'The Mortgage Renewal' - Higher Interest Rates Will Affect This, Too

Thursday Nov 24th, 2022


With all the focus on Buyer's affordability for a new mortgage, it’s just as important for me to talk about the impact of higher interest rates when you need to renew your existing mortgage. As a GTA homeowner, you could very well find yourself paying hundreds of dollars more a month and you need to consider ways to prepare for the coming increase. Do you need to think about paying down other forms of debt to minimize your exposure to these rising interest rates? Yes, absolutely. 

Data analysis shows that many people renewing fixed-rate mortgages under current interest rates could be paying as much as $1,000 more a month.

For example, someone, who bought a home, in the GTA, at the average price of $790,000 in 2019, paid the minimum down payment and who got the best possible rate (2.59 per cent) for a 3-year mortgage, would be paying $3,317 a month during that term. If they renewed for another 3-year period today, their interest rate would nearly double to 5.14 per cent, for a payment of $4,209 – a 27 % increase. 

The picture is a bit better for people with expiring 5-year mortgages renewing today under the same parameters and that average buyer would pay $676 more a month based on average GTA prices 5 years ago. However, I know that many buyers were already stretching themselves to the max just to be able to own their home and any additional strain could have consequences.

So the questions are: Where is this extra $1,000+ a month going to come from? And, why wait until the mortgage becomes due to investiate this? You don't want to be in a panic and not know what to do. 

Many homeowners who have renewals coming up, in the next year or two, haven’t paid much attention to this looming financial hit. Instead, they're preoccupied by the immediate impact that rising interest rates have had on their home equity and other lines of credit.

If you have a bit of time before having to renew, I strongly suggest you plan for how you’ll manage a possible 4-figure+ housing-expense increase.

The financial planners, I've talked to, are advising anyone in this situation to increase their mortgage payments now so they have time to adjust, to a new lifestyle, with less disposable income. Or to consider aggressively attacking other forms of their debt. They seriously recommend: start preparing now, find out what your payment could be and then look through your budget to see where you can cut discretionary spending.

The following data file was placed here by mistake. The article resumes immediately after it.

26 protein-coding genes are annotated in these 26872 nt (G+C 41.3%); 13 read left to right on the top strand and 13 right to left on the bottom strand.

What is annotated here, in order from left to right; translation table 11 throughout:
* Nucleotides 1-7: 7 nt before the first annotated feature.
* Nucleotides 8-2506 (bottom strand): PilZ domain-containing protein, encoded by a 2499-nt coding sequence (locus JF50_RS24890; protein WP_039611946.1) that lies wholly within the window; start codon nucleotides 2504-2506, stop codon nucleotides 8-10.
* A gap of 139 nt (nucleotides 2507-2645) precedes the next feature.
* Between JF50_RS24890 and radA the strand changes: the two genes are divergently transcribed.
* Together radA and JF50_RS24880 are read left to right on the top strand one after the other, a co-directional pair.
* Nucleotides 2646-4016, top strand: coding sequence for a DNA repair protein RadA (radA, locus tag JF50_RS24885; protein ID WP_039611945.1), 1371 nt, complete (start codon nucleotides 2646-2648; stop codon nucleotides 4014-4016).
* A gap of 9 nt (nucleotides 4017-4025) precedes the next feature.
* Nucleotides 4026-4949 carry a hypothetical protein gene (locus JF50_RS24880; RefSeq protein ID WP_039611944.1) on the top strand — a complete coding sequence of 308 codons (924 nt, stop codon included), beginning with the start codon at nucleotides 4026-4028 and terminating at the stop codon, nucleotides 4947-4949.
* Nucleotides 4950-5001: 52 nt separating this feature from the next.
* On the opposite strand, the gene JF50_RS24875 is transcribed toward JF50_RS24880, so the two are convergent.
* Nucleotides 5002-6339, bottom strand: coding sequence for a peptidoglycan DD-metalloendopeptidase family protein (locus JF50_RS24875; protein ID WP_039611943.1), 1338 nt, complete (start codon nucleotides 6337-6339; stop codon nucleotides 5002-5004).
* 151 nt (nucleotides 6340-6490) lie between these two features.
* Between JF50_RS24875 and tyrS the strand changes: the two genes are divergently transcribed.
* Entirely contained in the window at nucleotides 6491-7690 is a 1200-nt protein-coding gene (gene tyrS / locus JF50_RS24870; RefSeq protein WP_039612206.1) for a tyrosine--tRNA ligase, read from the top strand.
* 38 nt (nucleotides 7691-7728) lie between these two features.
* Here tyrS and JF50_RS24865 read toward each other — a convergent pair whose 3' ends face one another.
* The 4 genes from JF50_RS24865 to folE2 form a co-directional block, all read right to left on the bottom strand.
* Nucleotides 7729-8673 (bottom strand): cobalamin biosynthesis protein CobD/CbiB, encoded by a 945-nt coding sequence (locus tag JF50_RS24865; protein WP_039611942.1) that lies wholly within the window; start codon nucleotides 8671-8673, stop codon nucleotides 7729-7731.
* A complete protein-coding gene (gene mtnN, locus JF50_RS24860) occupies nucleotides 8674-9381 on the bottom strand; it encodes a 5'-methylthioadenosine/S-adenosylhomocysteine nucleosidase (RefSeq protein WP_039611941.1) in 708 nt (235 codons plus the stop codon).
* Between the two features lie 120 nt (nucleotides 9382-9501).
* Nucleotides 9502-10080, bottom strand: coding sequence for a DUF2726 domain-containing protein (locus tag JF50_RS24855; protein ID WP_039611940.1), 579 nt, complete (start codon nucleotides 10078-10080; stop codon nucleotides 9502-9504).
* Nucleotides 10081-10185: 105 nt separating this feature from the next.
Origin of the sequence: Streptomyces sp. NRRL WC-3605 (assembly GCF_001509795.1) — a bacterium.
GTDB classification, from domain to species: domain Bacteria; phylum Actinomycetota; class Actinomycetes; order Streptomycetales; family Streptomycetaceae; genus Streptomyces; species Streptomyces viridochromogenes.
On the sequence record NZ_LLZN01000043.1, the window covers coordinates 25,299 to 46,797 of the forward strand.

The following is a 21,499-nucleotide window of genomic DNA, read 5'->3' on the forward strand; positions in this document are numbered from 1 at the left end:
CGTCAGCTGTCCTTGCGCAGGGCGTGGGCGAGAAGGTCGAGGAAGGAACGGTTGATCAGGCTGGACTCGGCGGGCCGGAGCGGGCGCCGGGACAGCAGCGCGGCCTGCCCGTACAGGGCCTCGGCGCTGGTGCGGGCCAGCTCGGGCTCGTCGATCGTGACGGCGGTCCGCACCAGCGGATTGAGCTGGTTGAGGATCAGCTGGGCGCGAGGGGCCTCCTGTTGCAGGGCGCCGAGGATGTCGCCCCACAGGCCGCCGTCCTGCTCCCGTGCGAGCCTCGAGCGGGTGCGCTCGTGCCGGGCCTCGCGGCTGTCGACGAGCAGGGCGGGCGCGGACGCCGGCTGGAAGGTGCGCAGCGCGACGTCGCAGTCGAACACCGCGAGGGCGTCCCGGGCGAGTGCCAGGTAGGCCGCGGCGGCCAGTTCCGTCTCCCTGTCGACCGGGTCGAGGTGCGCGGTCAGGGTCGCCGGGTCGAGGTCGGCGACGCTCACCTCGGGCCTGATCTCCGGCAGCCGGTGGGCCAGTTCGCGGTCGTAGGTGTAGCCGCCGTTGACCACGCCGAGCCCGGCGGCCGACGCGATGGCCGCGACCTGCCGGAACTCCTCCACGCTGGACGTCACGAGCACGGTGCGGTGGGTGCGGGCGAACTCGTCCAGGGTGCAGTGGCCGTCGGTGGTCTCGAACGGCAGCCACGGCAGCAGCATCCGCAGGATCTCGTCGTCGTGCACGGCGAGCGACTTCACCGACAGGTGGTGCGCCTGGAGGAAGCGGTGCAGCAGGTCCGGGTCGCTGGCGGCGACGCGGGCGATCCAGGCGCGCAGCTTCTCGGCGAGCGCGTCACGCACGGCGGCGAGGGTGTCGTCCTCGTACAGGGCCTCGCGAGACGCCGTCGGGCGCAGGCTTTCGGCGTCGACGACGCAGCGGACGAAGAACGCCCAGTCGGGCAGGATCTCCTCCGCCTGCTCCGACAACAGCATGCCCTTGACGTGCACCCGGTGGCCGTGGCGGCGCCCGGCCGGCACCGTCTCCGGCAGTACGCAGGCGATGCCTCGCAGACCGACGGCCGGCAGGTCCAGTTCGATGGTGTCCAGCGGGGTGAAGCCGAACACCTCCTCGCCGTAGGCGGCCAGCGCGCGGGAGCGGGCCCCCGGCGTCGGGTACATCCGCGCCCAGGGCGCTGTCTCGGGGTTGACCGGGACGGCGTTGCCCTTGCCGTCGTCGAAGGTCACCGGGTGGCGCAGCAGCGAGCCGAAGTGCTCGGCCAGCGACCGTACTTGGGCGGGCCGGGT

The rapid changes in interest rates could spell the end of the pandemic-era shift in savings, where we cumulatively amassed billions during a period of low spending during the COVID lock-downs. It’s not just homeowners facing pressure at this time – those who rent are also dealing with inflated monthly payments.

A lot of people have seen their investments fall 10, 15 or 20 per cent this year depending on what they’re invested in. Some see it as more reason to focus now on debt repayment.  Many are especially nervous about the stock market and further interest rate increases.

Unfortunately, the people most negatively affected by this are younger homeowners in their 20s and 30s. At these ages, people carry some of their highest levels of debt, and will feel the brunt of rising interest rates more because of their relatively higher mortgage balances.

There are few courses of action for people carrying these large mortgages, so I'd say it’s definitely worth talking to a Mortgage Broker about whether an early renewal – locking in the current rate in a rising rate environment – on your mortgage term, is worth it. You'd be surprised how much you could save over the long term.

Since interest rate trends are hard to predict, the Bank of Canada will likely keep hiking them (hopefully not as aggressively) as inflation remains high. And there’s no definitive answer as to when this will end. A recession, now expected in 2023, could change that, but only if inflation also drops.

My crystal ball is no better than anyone else’s, and … we are definitely in a new housing and debt environment. Please consider contacting your Mortgage Broker to talk about this now, rather than later. And if I can connect you with one of my own trusted, expert Mortgage Advisors, please email  (nancy@nancybiderman.com) or call me directly (416-721-6041). You know I always want you to have the absolute best advice now and for your future.


Post a comment